TuneIn radio aggregator service infringed right to communicate musical copyright works to public holds High Court

November 11, 2019

The High Court has held that the TuneIn radio aggregator service infringed the right to communicate musical copyright works to the public in Warner Music UK Ltd & Ors v Tunein Inc [2019] EWHC 2923 (Ch).

The case was a test case about infringement of copyright in sound recordings under section 20 of the Copyright, Designs and Patents Act 1988. Section 20 provides for the communication right in UK law. The judge pointed out that a balance has to be struck between the interests of the copyright owner in protecting its exclusive rights, and the interests of the public in freedom of access to the internet. The claimants argued that a finding for the defendant would fatally undermine copyright. In contrast, the defendants argued that a finding for the claimants would break the internet.

The claimants, and the groups they represent, own or hold the exclusive licences to copyright in sound recordings of music. A traditional radio station (that is, a radio station broadcasting by radio waves using FM, AM etc) wishing to play recorded music to its listeners needs a licence from the claimants, assuming the music is within the claimants’ repertoire. One source of these licences is the collecting society Phonographic Performance Limited.

The defendant is a US technology company. It operates an online platform, providing a service which enables users to access radio stations around the world. The service is available via a website and mobile apps.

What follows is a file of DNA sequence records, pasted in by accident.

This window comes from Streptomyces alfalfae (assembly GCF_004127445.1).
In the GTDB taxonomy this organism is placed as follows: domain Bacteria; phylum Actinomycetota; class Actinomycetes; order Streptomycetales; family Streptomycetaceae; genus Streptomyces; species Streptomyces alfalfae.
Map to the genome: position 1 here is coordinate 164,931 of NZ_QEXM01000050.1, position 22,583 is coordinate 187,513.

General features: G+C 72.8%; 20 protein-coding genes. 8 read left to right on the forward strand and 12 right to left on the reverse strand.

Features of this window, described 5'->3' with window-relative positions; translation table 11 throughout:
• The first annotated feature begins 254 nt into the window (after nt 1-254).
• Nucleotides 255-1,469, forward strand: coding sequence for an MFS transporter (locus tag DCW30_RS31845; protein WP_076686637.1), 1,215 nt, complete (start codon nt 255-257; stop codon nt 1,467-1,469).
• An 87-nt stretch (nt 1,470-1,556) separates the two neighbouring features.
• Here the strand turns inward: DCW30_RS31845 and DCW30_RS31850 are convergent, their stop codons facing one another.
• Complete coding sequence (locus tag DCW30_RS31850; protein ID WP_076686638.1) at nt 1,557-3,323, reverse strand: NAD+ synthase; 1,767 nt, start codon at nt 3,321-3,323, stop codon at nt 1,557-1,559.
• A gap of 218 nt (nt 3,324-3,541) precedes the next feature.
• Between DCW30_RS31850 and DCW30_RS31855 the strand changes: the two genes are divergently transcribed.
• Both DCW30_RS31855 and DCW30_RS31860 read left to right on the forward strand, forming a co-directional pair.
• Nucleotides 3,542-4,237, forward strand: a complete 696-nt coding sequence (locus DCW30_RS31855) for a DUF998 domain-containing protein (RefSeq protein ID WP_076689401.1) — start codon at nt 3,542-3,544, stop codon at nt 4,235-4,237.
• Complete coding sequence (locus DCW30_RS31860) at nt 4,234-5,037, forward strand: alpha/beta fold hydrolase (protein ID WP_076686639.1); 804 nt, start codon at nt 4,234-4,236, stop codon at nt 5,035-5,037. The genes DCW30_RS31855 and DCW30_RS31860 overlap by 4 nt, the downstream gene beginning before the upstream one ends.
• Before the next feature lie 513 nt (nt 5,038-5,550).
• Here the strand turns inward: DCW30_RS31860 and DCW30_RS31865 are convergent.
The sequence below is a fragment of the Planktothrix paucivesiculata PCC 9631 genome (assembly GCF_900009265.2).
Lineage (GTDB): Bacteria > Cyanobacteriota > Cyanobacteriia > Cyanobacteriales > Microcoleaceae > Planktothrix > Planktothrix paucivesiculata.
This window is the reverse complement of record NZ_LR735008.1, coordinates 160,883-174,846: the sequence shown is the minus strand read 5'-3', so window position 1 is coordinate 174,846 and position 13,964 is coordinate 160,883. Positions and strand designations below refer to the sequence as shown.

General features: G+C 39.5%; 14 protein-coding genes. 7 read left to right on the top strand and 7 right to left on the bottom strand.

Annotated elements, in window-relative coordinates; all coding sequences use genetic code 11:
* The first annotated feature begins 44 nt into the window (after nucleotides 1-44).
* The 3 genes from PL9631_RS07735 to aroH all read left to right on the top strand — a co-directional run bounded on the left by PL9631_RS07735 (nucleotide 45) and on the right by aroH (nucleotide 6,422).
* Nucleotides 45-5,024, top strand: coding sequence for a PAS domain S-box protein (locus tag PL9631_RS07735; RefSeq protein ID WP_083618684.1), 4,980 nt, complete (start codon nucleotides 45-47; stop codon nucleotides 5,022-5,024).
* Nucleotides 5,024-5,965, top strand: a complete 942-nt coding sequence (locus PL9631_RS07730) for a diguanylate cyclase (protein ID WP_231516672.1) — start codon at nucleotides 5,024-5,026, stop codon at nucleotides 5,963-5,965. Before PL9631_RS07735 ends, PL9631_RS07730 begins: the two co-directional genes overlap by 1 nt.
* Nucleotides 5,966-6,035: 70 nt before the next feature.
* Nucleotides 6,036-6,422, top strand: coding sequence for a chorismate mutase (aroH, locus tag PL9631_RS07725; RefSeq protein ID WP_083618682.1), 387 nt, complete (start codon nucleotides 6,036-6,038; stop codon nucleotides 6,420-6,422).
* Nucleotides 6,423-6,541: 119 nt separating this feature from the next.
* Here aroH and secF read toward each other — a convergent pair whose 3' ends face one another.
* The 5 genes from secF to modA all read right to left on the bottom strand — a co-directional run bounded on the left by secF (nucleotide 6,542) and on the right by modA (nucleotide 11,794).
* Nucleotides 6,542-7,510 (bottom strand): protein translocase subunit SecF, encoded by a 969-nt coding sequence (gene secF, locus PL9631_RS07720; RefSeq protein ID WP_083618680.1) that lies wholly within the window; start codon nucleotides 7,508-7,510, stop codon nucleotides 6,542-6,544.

The judge considered four categories of music radio stations—those licensed in the UK (eg BBC Radio), unlicensed services anywhere in the world, licensed ones in a territory other than the UK, and the premium radio service.

The claimants’ case was that TuneIn requires a licence from the claimants. This was strongly disputed by TuneIn, on the basis that it did not transmit or store any music, and merely provided users of TuneIn Radio with hyperlinks to works which have already been made freely available on the internet without any geographic or other restriction.

In all but the first category of music radio station, the court held there was copyright infringement by way of an act of communication to the public, which the copyright owner had not consented to.

The court held further:

  • Users of the TuneIn app who used the app’s recording function had infringed copyright by unlawfully reproducing musical recordings. In addition, not all of that activity would have been covered by the section 70 defence relating to time-shifting.
  • Radio stations not licensed in the UK infringed copyright when TuneIn targeted their station at the UK.
  • The defendant was also liable for infringement by authorisation and as a joint tortfeasor.
  • The defendant could not rely on the safe harbour defences in the E-Commerce (EC Directive) Regulations 2002 SI 2002/2013.